Why is it that we start to feel the momentum leading up to the holiday season so far in advance of December?  I don’t know, however the impact of supplying interesting and fitting programs with coordinated software is primary on my agenda.  Much of my day is concerned with these issues.
October promises to be multi-faceted, exciting and rewarding for me.  My Volare seminars are going full-throttle in southern Calfornia to be followed by two commitments in Florida, Fort Myers and Merritt Island.  The latter will come after a very special double concert package offered by The Kirk of Dunedin church near Clearwater, FL.  Amazing!  The pastor of this congregation not only appreciates liturgical music but also is a jazz buff!  I’ve performed at this venue many times over the years on their tremendous theatre pipe organ.  Everything from Bach to Bacharack is not only permitted but encouraged to be performed.  Because the organ is a combination of several installations married to create this magnificent instrument, almost any  type of music works well on it.  You might want to read more their monthly concert series on-line at www.kirkorgan.com  I will be there on October 21st and 22nd, just before leaving for the Volare seminars part of my trip.
Obviously, I will be switching musical gears during the month.  It’s times like this I truly appreciate my pipe organ background we’ve talked about before and the subsequent electronic/digital organs I perform on today.  I realize it’s the same white and black notes on both families of keyboards, but the technique required to create sounds appropriate for the instrument is the key.  Touch response, proper registrations, song selection all play a part in the realism and success of the performance.  I will be on my toes for sure during this tour.  There will be no place for distraction while concertizing and performing.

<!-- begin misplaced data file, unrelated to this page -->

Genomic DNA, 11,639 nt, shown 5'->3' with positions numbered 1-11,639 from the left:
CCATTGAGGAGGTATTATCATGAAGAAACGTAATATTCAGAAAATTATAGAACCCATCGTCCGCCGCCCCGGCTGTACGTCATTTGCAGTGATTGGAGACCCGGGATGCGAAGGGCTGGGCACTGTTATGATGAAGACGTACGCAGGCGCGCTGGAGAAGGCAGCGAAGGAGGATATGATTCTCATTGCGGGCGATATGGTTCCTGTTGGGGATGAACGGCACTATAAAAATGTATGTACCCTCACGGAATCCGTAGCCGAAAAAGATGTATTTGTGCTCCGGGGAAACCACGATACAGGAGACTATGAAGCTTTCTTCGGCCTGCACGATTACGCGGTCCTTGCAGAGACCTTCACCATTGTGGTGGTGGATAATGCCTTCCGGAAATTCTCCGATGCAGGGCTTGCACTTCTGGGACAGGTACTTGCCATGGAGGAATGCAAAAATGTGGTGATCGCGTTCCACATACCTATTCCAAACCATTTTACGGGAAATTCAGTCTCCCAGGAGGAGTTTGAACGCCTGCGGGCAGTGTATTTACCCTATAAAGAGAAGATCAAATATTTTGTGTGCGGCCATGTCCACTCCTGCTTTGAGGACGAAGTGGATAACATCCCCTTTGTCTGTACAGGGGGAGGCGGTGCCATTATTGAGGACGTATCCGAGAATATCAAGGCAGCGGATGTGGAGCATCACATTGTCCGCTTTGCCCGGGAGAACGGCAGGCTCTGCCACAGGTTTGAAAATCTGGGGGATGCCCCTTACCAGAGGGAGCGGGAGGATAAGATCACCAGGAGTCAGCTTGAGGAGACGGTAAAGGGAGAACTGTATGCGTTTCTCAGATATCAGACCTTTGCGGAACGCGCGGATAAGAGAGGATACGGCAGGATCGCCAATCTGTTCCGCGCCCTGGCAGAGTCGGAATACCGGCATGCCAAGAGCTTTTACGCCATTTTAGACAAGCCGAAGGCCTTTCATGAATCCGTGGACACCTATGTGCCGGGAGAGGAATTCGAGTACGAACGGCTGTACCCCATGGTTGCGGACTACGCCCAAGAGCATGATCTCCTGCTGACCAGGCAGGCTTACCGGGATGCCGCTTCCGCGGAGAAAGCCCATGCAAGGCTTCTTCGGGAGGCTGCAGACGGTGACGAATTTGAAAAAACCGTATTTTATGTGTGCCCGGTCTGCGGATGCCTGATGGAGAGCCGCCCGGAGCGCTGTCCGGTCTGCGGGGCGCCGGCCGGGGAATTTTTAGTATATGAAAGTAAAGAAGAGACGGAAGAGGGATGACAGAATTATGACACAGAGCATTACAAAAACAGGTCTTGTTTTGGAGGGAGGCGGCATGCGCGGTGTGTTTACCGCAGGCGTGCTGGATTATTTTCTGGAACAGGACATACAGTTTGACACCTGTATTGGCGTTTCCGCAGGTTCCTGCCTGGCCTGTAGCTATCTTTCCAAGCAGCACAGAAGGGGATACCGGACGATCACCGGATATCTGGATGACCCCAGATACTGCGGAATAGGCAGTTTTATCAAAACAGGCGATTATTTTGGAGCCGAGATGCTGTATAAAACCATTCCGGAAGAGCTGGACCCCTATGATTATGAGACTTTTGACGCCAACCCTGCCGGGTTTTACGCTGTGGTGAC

I wish all of you a cozy, secure and beautiful October.  All is good.  Sit back, relax and enjoy the colors of the season.  Stay well and I’ll check in with you soon.
In the meantime, visit my website at http://rosemarybaileymusic.com and look out for my monthly newsletter.  If you are not on my mailing list please send me your email address so I can add you.
posted by Ric Overton of http://pianosd.com via http://maxmorgandesign.com

By popular demand !!!! Not what you’re expecting

Okay, I have been encouraged to depart from the music stuff to blog a bit about my culinary skills….they’re not too shabby, if I do say so myself.  Being half Italian, it’s only logical I know a little bit about cooking.  The other half is English….that’s the “Bailey” part.  You can guess which side of the family I gravitated to on holidays even as a child.  Let me see….do I want overcooked boiled beef with unseasoned turnips or do I prefer homemade lasagna with grandma’s meatballs and Italian sausage?  
I don’t think I’m alone in regarding food from Italy to be the best.  Believe it or not, my second choice is Japanese cuisine!   Love it, cooked or not. 
But as the season for decent tomatoes winds down, I am compelled to make the simplest of red pasta sauces combining a mere seven ingredients and more importantly, taking only thirty minutes to prepare.  The secret to its success lies within the tomatoes themselves.  They must be as ripe as possible…somewhat over-ripe is even better.  If you know the vegetable manager at your store, he may even set aside tomatoes having perhaps a small defect or bruising which makes them unsellable.  But for our purposes, the bad parts can be cut off using a paring knife and the rest of the tomato works just fine.